When the “Victims” Strike Back

A lot of terms were used to describe the man that opened fire on Republicans members of Congress at their baseball practice in Alexandria, Virginia on Wednesday.  “Bernie Sanders supporter”, “left wing extremist”, “disturbed”, and “troubled” were the most common used by those investigating the matter, those who were among the targets and those who know the man.  But I bet that if you asked that guy before he opened fire on that baseball field–and before he was killed by heroic Capitol Police at the scene–he would have told you that he was “a victim”.


I’m sure that the shooter was absolutely convinced that his lot in life–unemployed, living out of his van–was the fault of a “system rigged against him”.  He had likely heard for years that everything that he didn’t have was “stolen from him” by corporations and the rich.  His life would be so much better if the “1% were paying their fair share” and if “corporate loopholes were closed”.  It was just a matter of time really, that this man would get fed up with this “oppression” and strike back at those whom had been blamed for creating and maintaining this “unjust system”.


But the Congressional baseball shooter is not alone in his victimhood.  I’m sure the UPS driver that opened fire on his co-workers in San Francisco not long after the Virginia incident was a “victim” of some corporate structure that was making him work too hard, for too little pay and to “never get ahead”.  And the guy that stabbed the two people to death on the Portland commuter train last month was a “victim” of some “government effort to flood the country with Muslim refugees to establish Sharia Law on white people”.  Heck, we can even go back all the way to Columbine, where the school shooters were “victims of bullying and ostracization”.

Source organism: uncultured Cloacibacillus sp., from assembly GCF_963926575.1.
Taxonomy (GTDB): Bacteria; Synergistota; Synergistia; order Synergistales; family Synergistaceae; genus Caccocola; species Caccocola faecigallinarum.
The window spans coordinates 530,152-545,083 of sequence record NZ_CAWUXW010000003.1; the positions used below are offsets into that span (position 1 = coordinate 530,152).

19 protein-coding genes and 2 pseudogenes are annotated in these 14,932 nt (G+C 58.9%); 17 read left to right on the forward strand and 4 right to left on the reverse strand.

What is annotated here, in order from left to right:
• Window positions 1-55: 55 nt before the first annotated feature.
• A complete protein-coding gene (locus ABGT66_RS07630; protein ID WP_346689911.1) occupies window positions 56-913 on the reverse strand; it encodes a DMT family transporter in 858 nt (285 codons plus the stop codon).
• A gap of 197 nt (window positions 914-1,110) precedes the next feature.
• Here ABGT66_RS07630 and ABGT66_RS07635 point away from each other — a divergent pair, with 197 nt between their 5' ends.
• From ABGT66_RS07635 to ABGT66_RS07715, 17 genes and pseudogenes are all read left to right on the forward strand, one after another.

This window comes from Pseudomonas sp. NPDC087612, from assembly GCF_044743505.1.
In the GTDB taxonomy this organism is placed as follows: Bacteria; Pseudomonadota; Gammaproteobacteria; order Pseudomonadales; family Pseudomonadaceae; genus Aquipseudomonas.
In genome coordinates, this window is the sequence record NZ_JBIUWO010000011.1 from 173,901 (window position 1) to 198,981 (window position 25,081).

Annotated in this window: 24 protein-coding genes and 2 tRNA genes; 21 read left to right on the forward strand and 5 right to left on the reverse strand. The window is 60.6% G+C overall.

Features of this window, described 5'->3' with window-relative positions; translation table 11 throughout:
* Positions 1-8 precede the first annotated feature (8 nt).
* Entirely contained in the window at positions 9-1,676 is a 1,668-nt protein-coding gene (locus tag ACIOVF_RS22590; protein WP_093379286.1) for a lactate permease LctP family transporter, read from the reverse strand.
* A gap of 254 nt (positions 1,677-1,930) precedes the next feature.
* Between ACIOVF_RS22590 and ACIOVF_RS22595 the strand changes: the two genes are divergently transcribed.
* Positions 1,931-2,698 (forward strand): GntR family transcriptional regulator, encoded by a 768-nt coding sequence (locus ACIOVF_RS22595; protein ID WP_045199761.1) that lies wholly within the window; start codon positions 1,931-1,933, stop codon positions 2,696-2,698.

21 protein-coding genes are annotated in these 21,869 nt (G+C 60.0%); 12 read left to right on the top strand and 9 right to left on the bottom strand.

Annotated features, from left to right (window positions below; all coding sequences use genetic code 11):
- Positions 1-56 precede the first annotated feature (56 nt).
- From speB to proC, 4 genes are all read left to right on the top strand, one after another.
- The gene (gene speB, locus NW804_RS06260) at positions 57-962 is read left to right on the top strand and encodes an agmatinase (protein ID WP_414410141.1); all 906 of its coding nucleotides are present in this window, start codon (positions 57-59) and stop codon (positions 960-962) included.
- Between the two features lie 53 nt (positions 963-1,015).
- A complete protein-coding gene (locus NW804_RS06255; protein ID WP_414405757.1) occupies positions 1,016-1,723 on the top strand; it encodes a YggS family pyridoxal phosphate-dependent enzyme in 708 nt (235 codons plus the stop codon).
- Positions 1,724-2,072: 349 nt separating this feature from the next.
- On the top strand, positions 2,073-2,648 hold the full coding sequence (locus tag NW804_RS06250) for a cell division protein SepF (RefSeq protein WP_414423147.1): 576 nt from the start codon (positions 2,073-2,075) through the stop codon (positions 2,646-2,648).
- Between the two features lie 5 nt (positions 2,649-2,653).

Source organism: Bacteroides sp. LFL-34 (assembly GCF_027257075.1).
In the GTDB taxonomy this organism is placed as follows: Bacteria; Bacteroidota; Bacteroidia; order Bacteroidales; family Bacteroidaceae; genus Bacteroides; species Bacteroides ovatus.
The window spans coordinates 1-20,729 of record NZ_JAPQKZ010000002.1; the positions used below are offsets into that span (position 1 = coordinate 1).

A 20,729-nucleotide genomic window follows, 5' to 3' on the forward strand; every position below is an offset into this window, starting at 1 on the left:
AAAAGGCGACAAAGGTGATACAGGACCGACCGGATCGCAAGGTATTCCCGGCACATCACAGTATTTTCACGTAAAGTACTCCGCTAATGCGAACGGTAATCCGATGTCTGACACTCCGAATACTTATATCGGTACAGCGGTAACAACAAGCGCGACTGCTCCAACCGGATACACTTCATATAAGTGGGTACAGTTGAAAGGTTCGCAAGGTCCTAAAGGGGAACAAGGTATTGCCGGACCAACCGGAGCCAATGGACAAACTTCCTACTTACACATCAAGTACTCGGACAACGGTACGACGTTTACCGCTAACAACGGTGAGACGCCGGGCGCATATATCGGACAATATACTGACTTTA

You can’t create a culture of “victimhood” and then be shocked when people take up arms “against their oppressor”.  In the wake of yesterday’s shootings, everybody on Capitol Hill was saying that “it was time to tone down the political rhetoric”.  But honestly, how long do you think it will be before both they and the rest of us begin to point fingers again toward “the rich”, “those foreigners”, “that corporation”, “male privilege”, “the other kids” and “the Government” for our problems?